evergreen sales funnel convertkit

How to Build an Evergreen Sales Funnel with ConvertKit

evergreen sales funnel convertkitYou’ve spent an INSANE amount of time yberreating that online course. You wrote, recorded, edited, launched, marketed, stressed out, and (hopefully) made some money with it.

But what about today? The launch is long since over. Maybe you’ve even launched it a bunch of times, and are happy with those results.

What you may not be happy with, though, is how much launching takes out of you. Personally I’ve gone through all kinds of ups and downs during launch periods, and the ROI of that financial and emotional investment hasn’t always been a positive one.

(My most popular posts and podcasts have been about this very topic. Check out some honest numbers and lessons learned right here :

Lots of entrepreneurs stick to the stressful launch model because they convert a lot better than just having those online courses for sale on their site. Launches have the urgency built in: enrollment periods that close, bonuses that disappear, early bird pricing that expires.

Urgency gets people to act. (FOMO, too.) It forces them to make a decision: to either buy your online course or not. A course that’s always for sale on your site tells me I can choose to buy it now, or leave that decision until later.

In most cases, “I’ll buy it later” translates to “I’ll buy it never.”

So how do some people sell online courses every single day without being constantly in launch mode?

With an evergreen sales funnel that has the urgency built-in.

Before I show you the details of my new funnel, let’s talk for a second about the different ways evergreen sales funnels can create urgency:

1. With disappearing enrollment. Melanie Miller talks in detail about her sales funnel on the Get Paid Podcast, where she explains that access to her membership site, the Profit Lovers Members Club, isn’t public. She doesn’t have a sales page that people can find by clicking around on her site. Instead, you have to opt into her video training series that eventually leads into a series of emails that invite you to become a member for a limited time. After that time period, enrollment is “closed.”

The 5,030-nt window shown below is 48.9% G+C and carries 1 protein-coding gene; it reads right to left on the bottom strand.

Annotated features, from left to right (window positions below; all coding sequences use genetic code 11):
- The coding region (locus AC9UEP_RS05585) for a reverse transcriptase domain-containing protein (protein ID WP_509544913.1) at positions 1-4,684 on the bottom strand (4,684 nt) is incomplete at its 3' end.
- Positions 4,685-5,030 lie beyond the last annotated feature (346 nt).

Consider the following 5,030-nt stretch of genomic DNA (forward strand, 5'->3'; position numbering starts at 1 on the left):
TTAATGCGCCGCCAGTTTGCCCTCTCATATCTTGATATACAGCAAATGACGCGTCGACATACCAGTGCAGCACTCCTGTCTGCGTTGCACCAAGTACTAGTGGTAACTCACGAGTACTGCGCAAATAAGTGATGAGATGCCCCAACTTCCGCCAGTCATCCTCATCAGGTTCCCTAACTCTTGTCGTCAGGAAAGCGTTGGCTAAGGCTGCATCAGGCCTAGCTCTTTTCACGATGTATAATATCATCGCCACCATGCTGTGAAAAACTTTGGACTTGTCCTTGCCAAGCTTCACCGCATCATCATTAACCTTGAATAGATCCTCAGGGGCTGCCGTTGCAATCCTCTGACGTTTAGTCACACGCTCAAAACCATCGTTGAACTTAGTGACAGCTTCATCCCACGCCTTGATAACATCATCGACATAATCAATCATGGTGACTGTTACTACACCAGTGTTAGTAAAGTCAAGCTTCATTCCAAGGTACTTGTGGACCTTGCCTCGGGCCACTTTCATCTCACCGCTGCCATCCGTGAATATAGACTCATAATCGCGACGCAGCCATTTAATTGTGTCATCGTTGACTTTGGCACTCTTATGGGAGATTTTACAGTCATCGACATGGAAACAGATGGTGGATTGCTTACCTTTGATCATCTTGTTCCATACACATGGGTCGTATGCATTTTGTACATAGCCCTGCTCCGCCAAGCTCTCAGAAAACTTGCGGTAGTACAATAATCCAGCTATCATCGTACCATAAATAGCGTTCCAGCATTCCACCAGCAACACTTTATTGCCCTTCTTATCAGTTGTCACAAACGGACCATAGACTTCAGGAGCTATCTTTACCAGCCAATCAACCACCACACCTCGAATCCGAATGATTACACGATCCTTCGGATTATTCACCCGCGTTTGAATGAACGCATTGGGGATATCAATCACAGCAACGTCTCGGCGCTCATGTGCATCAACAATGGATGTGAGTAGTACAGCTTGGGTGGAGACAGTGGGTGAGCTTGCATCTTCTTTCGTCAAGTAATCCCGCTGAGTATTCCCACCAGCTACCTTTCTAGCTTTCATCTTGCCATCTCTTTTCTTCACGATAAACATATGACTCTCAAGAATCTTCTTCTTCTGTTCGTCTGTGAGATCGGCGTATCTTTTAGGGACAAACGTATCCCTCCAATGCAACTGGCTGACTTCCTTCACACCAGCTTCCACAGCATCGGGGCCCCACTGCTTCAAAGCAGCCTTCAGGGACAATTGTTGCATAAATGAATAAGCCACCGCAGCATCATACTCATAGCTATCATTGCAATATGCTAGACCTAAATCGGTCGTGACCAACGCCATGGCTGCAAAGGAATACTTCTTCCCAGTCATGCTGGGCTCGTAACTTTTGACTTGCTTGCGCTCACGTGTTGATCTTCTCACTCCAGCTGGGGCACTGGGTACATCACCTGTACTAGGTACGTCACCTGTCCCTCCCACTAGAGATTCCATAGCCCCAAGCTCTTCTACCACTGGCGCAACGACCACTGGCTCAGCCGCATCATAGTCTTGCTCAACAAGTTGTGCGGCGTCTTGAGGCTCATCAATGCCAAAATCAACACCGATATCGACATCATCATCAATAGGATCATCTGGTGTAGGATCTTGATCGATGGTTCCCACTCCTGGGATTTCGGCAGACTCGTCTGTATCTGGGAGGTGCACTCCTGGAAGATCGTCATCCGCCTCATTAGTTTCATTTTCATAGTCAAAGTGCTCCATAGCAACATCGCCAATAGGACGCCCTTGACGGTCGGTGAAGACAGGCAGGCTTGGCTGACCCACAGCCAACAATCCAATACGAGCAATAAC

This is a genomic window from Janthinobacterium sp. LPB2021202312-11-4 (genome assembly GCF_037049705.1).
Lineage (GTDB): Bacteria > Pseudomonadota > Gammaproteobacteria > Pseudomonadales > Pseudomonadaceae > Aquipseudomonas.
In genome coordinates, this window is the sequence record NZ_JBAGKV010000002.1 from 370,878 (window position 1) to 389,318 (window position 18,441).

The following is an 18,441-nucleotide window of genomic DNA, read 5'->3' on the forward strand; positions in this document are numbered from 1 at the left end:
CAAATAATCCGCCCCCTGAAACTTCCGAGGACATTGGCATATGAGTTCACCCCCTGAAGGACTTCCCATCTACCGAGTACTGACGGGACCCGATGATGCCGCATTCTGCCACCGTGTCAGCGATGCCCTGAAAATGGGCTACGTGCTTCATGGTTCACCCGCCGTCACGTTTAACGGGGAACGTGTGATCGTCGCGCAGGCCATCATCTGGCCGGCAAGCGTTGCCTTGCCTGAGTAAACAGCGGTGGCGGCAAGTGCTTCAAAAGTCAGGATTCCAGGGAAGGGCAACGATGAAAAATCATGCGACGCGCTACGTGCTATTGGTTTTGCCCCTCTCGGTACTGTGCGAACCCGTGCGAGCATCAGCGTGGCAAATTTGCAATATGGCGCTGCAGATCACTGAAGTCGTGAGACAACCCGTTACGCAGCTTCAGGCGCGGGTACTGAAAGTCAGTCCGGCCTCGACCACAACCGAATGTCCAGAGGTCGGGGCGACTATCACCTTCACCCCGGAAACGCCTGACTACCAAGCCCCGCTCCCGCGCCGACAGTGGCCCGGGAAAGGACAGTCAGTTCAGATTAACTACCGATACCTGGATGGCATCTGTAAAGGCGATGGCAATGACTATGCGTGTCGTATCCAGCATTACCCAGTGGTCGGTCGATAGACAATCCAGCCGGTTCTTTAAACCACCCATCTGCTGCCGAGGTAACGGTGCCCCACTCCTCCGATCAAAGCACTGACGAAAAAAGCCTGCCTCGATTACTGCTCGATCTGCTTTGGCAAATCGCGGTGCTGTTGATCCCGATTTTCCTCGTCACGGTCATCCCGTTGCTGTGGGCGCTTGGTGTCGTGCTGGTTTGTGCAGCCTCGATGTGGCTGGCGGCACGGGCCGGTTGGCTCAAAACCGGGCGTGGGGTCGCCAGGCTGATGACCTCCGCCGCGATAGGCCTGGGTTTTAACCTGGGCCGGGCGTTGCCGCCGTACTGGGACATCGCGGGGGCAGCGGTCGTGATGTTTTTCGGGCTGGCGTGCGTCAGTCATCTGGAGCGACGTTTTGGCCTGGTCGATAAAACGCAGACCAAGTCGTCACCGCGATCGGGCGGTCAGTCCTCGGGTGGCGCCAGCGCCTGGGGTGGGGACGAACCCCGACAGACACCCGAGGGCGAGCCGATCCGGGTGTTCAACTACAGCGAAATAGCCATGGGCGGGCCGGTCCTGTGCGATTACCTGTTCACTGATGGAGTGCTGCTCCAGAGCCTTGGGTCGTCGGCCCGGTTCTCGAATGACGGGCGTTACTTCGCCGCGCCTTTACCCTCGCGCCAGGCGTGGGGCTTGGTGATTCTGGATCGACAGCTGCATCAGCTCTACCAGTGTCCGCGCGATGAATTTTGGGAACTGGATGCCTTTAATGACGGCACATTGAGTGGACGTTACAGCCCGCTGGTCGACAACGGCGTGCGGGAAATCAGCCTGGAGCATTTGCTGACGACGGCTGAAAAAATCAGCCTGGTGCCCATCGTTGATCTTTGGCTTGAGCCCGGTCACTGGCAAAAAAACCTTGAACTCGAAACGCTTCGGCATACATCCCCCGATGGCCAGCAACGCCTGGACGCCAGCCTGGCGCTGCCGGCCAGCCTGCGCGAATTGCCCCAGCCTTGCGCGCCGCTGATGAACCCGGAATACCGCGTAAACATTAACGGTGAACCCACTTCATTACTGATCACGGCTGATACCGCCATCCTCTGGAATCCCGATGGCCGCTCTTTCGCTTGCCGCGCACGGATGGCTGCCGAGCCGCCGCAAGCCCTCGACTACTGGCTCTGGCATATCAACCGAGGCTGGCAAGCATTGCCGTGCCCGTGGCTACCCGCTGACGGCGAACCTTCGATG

I say “closed” because people can enroll everyday, but only when that unique link for each subscriber is active.

2. With disappearing discounts, bonuses, or trials. In this case, the course may be for sale year round, but the incentive to buy – saving money, getting more bang for your buck, or the opportunity to try out the course or membership site without a big financial commitment – eventually expires.

3. With “opportunity cost” urgency. When you use this technique, the course is available whenever I want to buy it, but you create a sense of urgency by pointing out the opportunity cost.

Opportunity cost is the money or time that you end up wasting by not doing something. So when you try to grow your business without the help of a coach, or run Facebook ads without expert training (ahem!), or try and fail once again to lose those last 10 pounds without some advertised diet, you pay an opportunity cost: slow or no growth in your business; Facebook ads that drain your wallet and don’t get good results; or more time, effort and frustration when you fail to lose that weight.

If you’ve ever seen copy on a sales page that says something like, “Think about what you’re doing now, and the results you’re getting now. You’re going to keep getting those same results if you don’t change what you’re doing,” then you’re looking at opportunity cost urgency. The goal? To get you to change what you’re doing with the help of that online course.

Why Some People Will Hate You For Your Evergreen Sales Funnel

I probably don’t have to tell you that lots of people are afraid of being “too salesy.” They don’t want to come across as pushy, and they hate it when others come out and ask for the sale directly.